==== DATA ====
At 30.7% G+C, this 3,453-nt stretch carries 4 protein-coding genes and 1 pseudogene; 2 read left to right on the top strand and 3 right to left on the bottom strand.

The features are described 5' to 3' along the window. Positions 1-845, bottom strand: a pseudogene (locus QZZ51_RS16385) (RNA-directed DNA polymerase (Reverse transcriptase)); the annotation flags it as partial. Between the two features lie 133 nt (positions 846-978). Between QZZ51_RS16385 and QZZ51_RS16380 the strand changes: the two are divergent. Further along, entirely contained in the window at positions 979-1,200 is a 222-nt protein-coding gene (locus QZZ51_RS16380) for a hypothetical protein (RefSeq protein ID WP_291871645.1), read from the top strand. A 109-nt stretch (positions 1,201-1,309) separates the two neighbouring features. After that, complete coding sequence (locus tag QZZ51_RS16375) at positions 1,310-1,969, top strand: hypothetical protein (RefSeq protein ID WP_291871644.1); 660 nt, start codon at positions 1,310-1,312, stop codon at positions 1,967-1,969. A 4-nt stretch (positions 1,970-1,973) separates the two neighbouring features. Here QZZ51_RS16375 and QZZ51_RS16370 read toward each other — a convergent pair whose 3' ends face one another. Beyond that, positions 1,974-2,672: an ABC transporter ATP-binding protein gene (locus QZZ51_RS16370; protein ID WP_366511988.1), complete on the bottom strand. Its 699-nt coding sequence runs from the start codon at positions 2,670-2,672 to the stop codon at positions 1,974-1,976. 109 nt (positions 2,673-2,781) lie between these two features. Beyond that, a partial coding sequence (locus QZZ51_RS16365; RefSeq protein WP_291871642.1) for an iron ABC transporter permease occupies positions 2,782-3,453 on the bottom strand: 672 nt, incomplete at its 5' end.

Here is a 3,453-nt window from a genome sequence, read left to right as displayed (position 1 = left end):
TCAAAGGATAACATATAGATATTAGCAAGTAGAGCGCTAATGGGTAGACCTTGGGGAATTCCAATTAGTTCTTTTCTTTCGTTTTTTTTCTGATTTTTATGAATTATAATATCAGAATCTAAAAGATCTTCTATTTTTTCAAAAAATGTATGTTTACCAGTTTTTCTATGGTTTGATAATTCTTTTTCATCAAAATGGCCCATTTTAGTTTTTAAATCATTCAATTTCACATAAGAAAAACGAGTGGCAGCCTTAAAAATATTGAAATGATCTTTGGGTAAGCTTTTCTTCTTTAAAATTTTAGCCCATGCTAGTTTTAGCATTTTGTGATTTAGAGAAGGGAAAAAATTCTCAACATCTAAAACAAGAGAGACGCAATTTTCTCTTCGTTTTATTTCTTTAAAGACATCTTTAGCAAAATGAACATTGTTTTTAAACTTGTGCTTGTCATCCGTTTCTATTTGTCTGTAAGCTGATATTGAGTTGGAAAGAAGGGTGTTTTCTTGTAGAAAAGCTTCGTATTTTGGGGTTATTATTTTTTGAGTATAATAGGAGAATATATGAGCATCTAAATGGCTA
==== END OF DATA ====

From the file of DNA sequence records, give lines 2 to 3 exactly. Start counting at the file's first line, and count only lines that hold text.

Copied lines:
The features are described 5' to 3' along the window. Positions 1-845, bottom strand: a pseudogene (locus QZZ51_RS16385) (RNA-directed DNA polymerase (Reverse transcriptase)); the annotation flags it as partial. Between the two features lie 133 nt (positions 846-978). Between QZZ51_RS16385 and QZZ51_RS16380 the strand changes: the two are divergent. Further along, entirely contained in the window at positions 979-1,200 is a 222-nt protein-coding gene (locus QZZ51_RS16380) for a hypothetical protein (RefSeq protein ID WP_291871645.1), read from the top strand. A 109-nt stretch (positions 1,201-1,309) separates the two neighbouring features. After that, complete coding sequence (locus tag QZZ51_RS16375) at positions 1,310-1,969, top strand: hypothetical protein (RefSeq protein ID WP_291871644.1); 660 nt, start codon at positions 1,310-1,312, stop codon at positions 1,967-1,969. A 4-nt stretch (positions 1,970-1,973) separates the two neighbouring features. Here QZZ51_RS16375 and QZZ51_RS16370 read toward each other — a convergent pair whose 3' ends face one another. Beyond that, positions 1,974-2,672: an ABC transporter ATP-binding protein gene (locus QZZ51_RS16370; protein ID WP_366511988.1), complete on the bottom strand. Its 699-nt coding sequence runs from the start codon at positions 2,670-2,672 to the stop codon at positions 1,974-1,976. 109 nt (positions 2,673-2,781) lie between these two features. Beyond that, a partial coding sequence (locus QZZ51_RS16365; RefSeq protein WP_291871642.1) for an iron ABC transporter permease occupies positions 2,782-3,453 on the bottom strand: 672 nt, incomplete at its 5' end.

Here is a 3,453-nt window from a genome sequence, read left to right as displayed (position 1 = left end):